All images by Robin Goldsmith
A glass of Marston's Old Empire IPA overlooking the glorious Holkham sands
Is there anything that hasn't already been written about Marston's? This iconic company has had an important place in the history of British brewing and pubs for over 180 years, although a pivotal moment came in 1890 when three Midland breweries combined to form Wolverhampton and Dudley Breweries. Around a hundred years later, the business began expanding, buying breweries and pubs including, in 1999, Burton on Trent-based brewery, Marston, Thomson & Evershed, which owned 918 pubs. As a result, they also acquired the famous Marston's brewery, creator of the revolutionary Burton Union system in the 1830s that uses a series of large wood barrel casks, pipes and troughs to recirculate the beer during fermentation and harvest the yeast.
Burton itself is synonymous with the history of brewing due to the unique properties of the town's water that trickles through a thick layer of gypsum in the ancient rocks on which the town is built. The high sulphate content of the resultant well water imparts both a characteristic slightly earthy/eggy aroma known as the 'Burton snatch' plus a unique flavour and has been emulated by brewers worldwide in a process of adding salts to water known as Burtonisation. Continuing to expand in the noughties, the company became the third largest brewer in Britain with over 2,250 pubs nationwide and eventually changed its name to Marston's in 2005. Following further acquisitions, they moved their head office back to Wolverhampton last year and continue to have a major impact on the country's beer culture. Currently, they are the UK's leading brewer of premium cask and bottled beers with five breweries around England and the only one to continue using the Burton Union system, specifically for Marston's Pedigree.
Two casks of DE14 nano brews
The company has also been looking to the future, embracing the modern craft beer trend, by installing a new nano brewery, DE14, named after their Burton postcode and located within their main brewery. Here brewers experiment with many different ingredients to produce small batch beers (600 pints of new beer in three barrels per week), destined for events, festivals and a few pubs.
Whether traditional or contemporary brews, a high quality source of malting barley is essential and this is where the North Norfolk coast plays an essential role, in particular one of England's best loved estates.
The grounds of Holkham Estate
The Holkham Estate is home to 3,495 hectares of farmland and is where Thomas Coke invented his innovative crop rotation system in the 1770s. Building on ideas borrowed from Dutch and Flemish farmers and previously promoted by 'Turnip' Townsend in the early 18th Century, Coke of Norfolk further promulgated innovations and education in agricultural techniques, in particular the need to rotate crops to maintain nutrients in the soil and improve land yield. By growing crops, such as clover or turnip, in the same field as wheat, barley or oats after those have been harvested, nutrients in the soil could be replaced naturally. If animals are then allowed to graze in these fields, eating the crops, their droppings would help to fertilise the soil. Eventually, this 'British agricultural revolution' spread around Europe and the rest of the world, before more unsustainable large-scale farming practices focusing on 'cash crops' gradually took over through the 20th Century. However, Coke's legacy is not lost and continues today at Holkham with a six-course rotation system comprising oil seed rape, winter wheat, sugar beet, spring barley, salad potatoes and then the Flagon winter barley used in Marston's beers.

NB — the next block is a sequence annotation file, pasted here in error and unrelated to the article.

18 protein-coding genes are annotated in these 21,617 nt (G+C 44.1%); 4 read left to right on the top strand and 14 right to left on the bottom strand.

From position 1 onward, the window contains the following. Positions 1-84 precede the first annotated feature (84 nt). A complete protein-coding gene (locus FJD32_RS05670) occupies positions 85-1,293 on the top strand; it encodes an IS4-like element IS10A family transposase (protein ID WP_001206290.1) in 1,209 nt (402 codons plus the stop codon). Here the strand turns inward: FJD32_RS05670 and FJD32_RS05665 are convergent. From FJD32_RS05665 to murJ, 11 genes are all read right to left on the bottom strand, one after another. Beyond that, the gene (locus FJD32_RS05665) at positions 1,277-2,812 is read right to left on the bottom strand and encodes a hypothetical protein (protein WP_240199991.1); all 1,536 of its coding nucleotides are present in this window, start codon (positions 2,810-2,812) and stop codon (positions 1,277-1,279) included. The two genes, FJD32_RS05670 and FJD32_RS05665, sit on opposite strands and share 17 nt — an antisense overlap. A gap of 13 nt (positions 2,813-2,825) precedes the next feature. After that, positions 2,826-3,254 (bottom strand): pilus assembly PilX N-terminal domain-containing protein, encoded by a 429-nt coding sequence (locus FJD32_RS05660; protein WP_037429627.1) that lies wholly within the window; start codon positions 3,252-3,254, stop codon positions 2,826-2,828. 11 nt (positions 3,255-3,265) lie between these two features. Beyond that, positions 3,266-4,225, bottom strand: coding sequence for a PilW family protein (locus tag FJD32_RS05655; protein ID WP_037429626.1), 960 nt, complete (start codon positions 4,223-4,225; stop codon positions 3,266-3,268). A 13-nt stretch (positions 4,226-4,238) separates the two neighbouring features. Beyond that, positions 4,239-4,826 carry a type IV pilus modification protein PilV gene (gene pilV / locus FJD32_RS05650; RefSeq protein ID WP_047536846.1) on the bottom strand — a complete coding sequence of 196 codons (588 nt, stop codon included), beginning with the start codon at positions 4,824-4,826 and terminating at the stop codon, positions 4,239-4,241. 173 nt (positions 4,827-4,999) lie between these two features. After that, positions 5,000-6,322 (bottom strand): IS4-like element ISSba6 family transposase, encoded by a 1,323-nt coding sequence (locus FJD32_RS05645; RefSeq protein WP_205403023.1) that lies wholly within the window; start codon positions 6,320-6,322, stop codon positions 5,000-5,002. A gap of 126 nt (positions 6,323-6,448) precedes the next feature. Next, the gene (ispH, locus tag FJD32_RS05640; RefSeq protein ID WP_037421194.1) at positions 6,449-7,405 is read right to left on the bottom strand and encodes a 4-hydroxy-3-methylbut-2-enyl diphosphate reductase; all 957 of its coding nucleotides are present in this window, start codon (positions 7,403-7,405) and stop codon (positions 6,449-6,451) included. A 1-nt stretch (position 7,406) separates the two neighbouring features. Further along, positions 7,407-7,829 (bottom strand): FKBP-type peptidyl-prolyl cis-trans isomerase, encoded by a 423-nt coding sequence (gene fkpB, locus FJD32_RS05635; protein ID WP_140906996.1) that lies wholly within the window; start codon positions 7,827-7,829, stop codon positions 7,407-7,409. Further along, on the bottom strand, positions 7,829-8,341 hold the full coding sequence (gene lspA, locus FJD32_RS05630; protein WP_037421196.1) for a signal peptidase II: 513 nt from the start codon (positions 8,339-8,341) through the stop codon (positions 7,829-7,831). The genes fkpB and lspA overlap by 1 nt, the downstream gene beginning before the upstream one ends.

A bottle of Marston's Old Empire IPA with the start of Holkham's beautiful beach as the backdrop
So what better way to celebrate the connection between Norfolk, the home of agriculture and Burton, the spiritual home of brewing, than a trip to the estate to learn about Holkham's sustainable agriculture, wildlife and nature conservation and to taste the fruits (or should that be grains?) of their special relationship with Marston's.
"Malt is the body, while hops are the lips!"
The Holkham Farming Company manages nearly 4000 hectares of estate land in this beautiful part of East Anglia. James Beamish, Farm Manager, spoke about the unique terroir that makes barley such an important crop here. "Malting barley is concentrated into North Norfolk mainly. The soil type - light sand over chalk - and the cool, maritime climate around the coast are perfect for growing the best barley in the world." At Holkham, they have been growing Flagon, which is related to Maris Otter, for the last seven or eight years. Poul Hovesen, Director of Farming, explained further the relevance of the estate's geographical position for the production of this crop: "Our location is unique in England for winter malting barley, as we don't get frosts which would kill the crop elsewhere. We also don't suffer many hot, dry periods during harvest time being so close to the sea, thanks to the haar and the pass rate of our crop is high at 95%." (Editor's note: the haar is a cold sea fog typical of the east coast of England that drifts over the fields in early summer, extending the natural ripening process. Together with the lighter soils that have a lower nitrogen content, allowing enough starch to produce fermentable sugars and reducing the level of protein that would otherwise affect the clarity of the resulting beer, this produces a better quality crop.)
Spring malting barley is a crop much in demand, especially for lager production and is grown throughout the UK, including at Holkham. In contrast, winter malting barley is a relatively niche crop with smaller market opportunities and hence riskier, less competitive yields. Bob King, Group Commercial Director of Crisp Malting Group which malts the barley from the Holkham Estate before it is used to brew Marston's beer, described the importance of malt quality in today's market. "With the craft explosion, there is a long-term need for consistent production of high-quality malt every year. It's so important to brewing. Malt is the body, while hops are the lips!"